Two young victims of bullying are motivated to make a difference and are speaking up to help others before it’s too late.
Grief counselors were working with students at a central Indiana middle school Thursday after a 14-year-old boy committed suicide.
Police said bullying was not part of their investigation, but friends of the teen said he was bullied for being gay.
"People had been messing with him and picking on him, but he wouldn't tell anybody," Chris Scott said.
Scott knew the young suicide victim through a mutual friend. On Wednesday night he started a memorial page to collect comments to send to the boy's family.
"My heart, prayers and sympathy go out to all of you. I'm so deeply sorry for your pain and pray for your comfort. You are not alone. Your community is behind you," one message said.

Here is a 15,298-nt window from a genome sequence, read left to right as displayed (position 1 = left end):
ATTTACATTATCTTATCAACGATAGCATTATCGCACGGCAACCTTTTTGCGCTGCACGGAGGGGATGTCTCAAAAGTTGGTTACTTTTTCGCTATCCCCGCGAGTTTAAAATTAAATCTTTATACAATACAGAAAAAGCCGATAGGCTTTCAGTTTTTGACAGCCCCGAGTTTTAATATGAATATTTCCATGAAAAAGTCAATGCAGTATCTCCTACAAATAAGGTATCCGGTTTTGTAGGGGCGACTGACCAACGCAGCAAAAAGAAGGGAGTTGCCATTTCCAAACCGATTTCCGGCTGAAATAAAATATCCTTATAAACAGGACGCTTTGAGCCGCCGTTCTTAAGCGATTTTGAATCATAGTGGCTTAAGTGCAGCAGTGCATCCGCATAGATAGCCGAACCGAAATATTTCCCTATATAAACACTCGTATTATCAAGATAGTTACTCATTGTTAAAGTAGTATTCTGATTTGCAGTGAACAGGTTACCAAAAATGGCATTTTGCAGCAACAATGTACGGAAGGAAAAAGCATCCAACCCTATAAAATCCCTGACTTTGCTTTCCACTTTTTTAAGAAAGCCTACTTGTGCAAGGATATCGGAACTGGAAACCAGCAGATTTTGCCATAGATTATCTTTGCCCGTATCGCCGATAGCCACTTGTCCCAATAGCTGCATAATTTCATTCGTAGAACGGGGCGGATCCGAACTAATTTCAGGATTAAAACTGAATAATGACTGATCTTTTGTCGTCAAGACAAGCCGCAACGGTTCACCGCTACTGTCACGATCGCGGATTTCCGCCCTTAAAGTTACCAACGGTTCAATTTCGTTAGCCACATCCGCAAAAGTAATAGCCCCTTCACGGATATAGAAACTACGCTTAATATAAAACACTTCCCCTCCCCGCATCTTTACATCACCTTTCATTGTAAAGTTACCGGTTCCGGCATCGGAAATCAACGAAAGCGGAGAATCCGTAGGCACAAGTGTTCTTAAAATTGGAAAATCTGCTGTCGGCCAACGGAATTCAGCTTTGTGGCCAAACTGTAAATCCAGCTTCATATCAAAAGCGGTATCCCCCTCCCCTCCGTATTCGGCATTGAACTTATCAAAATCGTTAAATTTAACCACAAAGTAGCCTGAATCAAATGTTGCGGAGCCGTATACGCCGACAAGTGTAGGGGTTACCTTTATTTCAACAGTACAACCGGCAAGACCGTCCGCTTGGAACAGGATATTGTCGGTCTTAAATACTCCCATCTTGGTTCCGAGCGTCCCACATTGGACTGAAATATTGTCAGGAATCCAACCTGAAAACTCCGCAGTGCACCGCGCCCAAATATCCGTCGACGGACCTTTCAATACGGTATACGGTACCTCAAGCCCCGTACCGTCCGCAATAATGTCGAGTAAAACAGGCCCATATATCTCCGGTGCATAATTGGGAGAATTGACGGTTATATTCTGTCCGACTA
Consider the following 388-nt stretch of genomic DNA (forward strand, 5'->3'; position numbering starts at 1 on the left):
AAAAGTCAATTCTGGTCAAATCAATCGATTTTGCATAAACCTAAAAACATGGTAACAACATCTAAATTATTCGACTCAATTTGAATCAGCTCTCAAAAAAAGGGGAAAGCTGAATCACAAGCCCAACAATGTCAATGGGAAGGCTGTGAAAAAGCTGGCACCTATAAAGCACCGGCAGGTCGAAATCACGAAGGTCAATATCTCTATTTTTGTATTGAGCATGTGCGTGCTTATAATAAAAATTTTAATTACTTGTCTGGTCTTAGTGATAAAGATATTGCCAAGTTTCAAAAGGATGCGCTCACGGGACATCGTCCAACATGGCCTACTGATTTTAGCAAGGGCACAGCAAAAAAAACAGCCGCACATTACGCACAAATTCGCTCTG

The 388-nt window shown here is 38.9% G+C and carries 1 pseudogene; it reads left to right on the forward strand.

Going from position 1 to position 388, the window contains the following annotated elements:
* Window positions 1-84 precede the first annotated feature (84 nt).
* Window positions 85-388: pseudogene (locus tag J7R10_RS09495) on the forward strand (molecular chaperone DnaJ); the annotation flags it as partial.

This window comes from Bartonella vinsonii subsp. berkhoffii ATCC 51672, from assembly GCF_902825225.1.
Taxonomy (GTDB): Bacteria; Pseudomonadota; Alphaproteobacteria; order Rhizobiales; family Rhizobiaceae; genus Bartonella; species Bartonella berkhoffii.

Scott said he knows what it's like to be bullied. He and his friend Kyrah Denham are both home-schooled now -- after the bullying got too bad for them.
The pair said despite schools' efforts, administrators just aren't doing enough to stop the problem.
"They had an anti-bullying workshop, which all it did was tell you what bullying was," Scott said.
"They don't do anything. They say, 'We'll work it out,' but nothing changes," Denham said.
Last summer Scott and Denham decided to start their own campaign and website called Speak Up Now America .
They encourage kids to report bullying and they hope their message of awareness will help prevent future tragedies.
"They (the bullies) see these kids hurt themselves and they know that they're the reason, but they keep doing it anyway until the kids break. And then they just move on to the next. It just doesn't end. It doesn't stop," Denham said.
Scott and Denham have several events planned for the spring and summer to help spread their anti-bullying message. They also make bracelets and T-shirts to spread the message to speak up.